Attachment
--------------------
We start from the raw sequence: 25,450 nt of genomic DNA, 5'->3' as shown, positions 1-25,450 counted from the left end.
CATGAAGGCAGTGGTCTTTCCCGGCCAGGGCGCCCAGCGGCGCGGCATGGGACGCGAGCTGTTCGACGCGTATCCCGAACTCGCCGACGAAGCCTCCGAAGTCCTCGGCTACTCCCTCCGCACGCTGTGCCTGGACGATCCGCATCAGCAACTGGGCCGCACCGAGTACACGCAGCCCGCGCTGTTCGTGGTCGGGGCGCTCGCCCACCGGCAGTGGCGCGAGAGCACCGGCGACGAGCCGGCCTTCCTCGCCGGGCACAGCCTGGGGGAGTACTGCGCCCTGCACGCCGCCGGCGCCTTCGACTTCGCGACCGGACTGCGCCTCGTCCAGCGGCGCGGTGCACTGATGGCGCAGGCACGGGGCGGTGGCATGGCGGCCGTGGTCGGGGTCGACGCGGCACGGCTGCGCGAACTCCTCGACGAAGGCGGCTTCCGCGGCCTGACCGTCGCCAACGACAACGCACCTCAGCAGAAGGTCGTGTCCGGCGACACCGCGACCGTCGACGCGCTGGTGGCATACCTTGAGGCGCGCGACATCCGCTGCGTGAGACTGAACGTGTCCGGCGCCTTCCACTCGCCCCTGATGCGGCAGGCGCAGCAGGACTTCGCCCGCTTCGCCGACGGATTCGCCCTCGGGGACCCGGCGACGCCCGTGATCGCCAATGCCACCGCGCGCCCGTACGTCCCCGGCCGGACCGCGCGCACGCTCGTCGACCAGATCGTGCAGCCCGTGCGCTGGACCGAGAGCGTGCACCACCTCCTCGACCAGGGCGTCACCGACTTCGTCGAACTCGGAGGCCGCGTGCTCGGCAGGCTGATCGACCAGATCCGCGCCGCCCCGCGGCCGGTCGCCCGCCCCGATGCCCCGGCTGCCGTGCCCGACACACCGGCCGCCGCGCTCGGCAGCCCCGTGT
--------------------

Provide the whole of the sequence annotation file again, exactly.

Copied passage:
We start from the raw sequence: 25,450 nt of genomic DNA, 5'->3' as shown, positions 1-25,450 counted from the left end.
CATGAAGGCAGTGGTCTTTCCCGGCCAGGGCGCCCAGCGGCGCGGCATGGGACGCGAGCTGTTCGACGCGTATCCCGAACTCGCCGACGAAGCCTCCGAAGTCCTCGGCTACTCCCTCCGCACGCTGTGCCTGGACGATCCGCATCAGCAACTGGGCCGCACCGAGTACACGCAGCCCGCGCTGTTCGTGGTCGGGGCGCTCGCCCACCGGCAGTGGCGCGAGAGCACCGGCGACGAGCCGGCCTTCCTCGCCGGGCACAGCCTGGGGGAGTACTGCGCCCTGCACGCCGCCGGCGCCTTCGACTTCGCGACCGGACTGCGCCTCGTCCAGCGGCGCGGTGCACTGATGGCGCAGGCACGGGGCGGTGGCATGGCGGCCGTGGTCGGGGTCGACGCGGCACGGCTGCGCGAACTCCTCGACGAAGGCGGCTTCCGCGGCCTGACCGTCGCCAACGACAACGCACCTCAGCAGAAGGTCGTGTCCGGCGACACCGCGACCGTCGACGCGCTGGTGGCATACCTTGAGGCGCGCGACATCCGCTGCGTGAGACTGAACGTGTCCGGCGCCTTCCACTCGCCCCTGATGCGGCAGGCGCAGCAGGACTTCGCCCGCTTCGCCGACGGATTCGCCCTCGGGGACCCGGCGACGCCCGTGATCGCCAATGCCACCGCGCGCCCGTACGTCCCCGGCCGGACCGCGCGCACGCTCGTCGACCAGATCGTGCAGCCCGTGCGCTGGACCGAGAGCGTGCACCACCTCCTCGACCAGGGCGTCACCGACTTCGTCGAACTCGGAGGCCGCGTGCTCGGCAGGCTGATCGACCAGATCCGCGCCGCCCCGCGGCCGGTCGCCCGCCCCGATGCCCCGGCTGCCGTGCCCGACACACCGGCCGCCGCGCTCGGCAGCCCCGTGT